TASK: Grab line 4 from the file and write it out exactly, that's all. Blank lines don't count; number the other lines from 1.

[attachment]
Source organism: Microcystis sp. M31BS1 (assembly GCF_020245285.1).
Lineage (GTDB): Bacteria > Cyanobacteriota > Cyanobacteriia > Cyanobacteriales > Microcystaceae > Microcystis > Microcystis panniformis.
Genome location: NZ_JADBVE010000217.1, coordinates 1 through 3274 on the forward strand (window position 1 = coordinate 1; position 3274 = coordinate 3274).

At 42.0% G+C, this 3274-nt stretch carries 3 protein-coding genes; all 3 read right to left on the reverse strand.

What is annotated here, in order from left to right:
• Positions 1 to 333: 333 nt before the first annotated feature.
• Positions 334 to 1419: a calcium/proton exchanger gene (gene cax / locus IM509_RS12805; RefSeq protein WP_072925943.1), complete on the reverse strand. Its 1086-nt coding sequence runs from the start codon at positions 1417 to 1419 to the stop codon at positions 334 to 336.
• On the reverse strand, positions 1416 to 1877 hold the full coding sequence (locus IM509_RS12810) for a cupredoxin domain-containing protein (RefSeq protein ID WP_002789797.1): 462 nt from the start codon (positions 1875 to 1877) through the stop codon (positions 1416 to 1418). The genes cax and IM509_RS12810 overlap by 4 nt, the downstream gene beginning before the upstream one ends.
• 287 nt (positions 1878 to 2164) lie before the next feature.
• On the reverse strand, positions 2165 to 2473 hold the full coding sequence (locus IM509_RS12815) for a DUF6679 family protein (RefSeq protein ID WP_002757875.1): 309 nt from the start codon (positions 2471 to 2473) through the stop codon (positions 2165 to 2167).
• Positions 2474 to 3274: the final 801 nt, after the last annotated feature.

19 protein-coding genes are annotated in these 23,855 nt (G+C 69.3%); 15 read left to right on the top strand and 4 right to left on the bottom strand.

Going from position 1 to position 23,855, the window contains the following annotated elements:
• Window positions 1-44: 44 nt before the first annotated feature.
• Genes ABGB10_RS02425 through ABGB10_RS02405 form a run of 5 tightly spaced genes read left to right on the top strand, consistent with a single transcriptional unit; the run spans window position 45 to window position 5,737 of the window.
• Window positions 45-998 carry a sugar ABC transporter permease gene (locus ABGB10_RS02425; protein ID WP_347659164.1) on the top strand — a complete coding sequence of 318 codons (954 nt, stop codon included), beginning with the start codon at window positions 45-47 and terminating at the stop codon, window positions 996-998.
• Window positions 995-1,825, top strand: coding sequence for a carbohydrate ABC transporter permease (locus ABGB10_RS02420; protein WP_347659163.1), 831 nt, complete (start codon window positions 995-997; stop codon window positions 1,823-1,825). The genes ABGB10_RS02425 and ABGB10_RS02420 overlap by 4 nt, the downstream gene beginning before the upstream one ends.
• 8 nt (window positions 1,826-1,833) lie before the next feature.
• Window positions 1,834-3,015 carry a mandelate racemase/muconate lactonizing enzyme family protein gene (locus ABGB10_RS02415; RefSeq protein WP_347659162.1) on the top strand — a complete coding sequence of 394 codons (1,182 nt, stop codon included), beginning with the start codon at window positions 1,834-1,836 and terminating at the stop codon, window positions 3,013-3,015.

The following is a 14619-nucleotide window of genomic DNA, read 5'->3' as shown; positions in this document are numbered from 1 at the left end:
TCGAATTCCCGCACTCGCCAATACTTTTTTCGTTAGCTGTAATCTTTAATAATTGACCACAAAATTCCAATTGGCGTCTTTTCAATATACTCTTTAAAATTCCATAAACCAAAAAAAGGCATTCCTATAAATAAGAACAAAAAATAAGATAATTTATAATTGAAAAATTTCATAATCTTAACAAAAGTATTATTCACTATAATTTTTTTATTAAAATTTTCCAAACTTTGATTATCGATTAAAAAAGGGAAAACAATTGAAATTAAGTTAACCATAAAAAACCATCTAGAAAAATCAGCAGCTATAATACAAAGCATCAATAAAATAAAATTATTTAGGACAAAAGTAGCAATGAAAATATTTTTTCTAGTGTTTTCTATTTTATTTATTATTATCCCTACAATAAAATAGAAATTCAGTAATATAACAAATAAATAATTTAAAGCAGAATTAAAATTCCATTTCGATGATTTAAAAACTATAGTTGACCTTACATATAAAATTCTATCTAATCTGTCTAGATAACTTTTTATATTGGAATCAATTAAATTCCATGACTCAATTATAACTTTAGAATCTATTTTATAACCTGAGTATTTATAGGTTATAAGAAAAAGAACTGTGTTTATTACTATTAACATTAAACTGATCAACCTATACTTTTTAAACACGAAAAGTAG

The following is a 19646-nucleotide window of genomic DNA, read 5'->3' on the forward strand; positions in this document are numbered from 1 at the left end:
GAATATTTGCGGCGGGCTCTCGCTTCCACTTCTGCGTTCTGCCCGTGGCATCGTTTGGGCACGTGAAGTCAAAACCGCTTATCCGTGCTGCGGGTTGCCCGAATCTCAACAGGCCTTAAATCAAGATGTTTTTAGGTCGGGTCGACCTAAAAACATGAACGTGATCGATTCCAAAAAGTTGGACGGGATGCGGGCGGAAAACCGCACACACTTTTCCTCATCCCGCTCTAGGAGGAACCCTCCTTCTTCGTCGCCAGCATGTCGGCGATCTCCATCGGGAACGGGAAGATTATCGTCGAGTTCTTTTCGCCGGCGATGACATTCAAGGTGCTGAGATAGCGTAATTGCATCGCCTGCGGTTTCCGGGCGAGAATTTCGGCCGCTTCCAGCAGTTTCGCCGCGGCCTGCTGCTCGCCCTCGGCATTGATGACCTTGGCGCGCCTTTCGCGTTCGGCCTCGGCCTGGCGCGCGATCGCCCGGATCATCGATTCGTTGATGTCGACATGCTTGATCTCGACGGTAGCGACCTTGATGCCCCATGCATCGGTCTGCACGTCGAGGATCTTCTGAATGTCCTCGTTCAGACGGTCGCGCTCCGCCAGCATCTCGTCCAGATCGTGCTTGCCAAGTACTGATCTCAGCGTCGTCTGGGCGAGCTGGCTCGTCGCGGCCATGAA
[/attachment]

At 42.0% G+C, this 3274-nt stretch carries 3 protein-coding genes; all 3 read right to left on the reverse strand.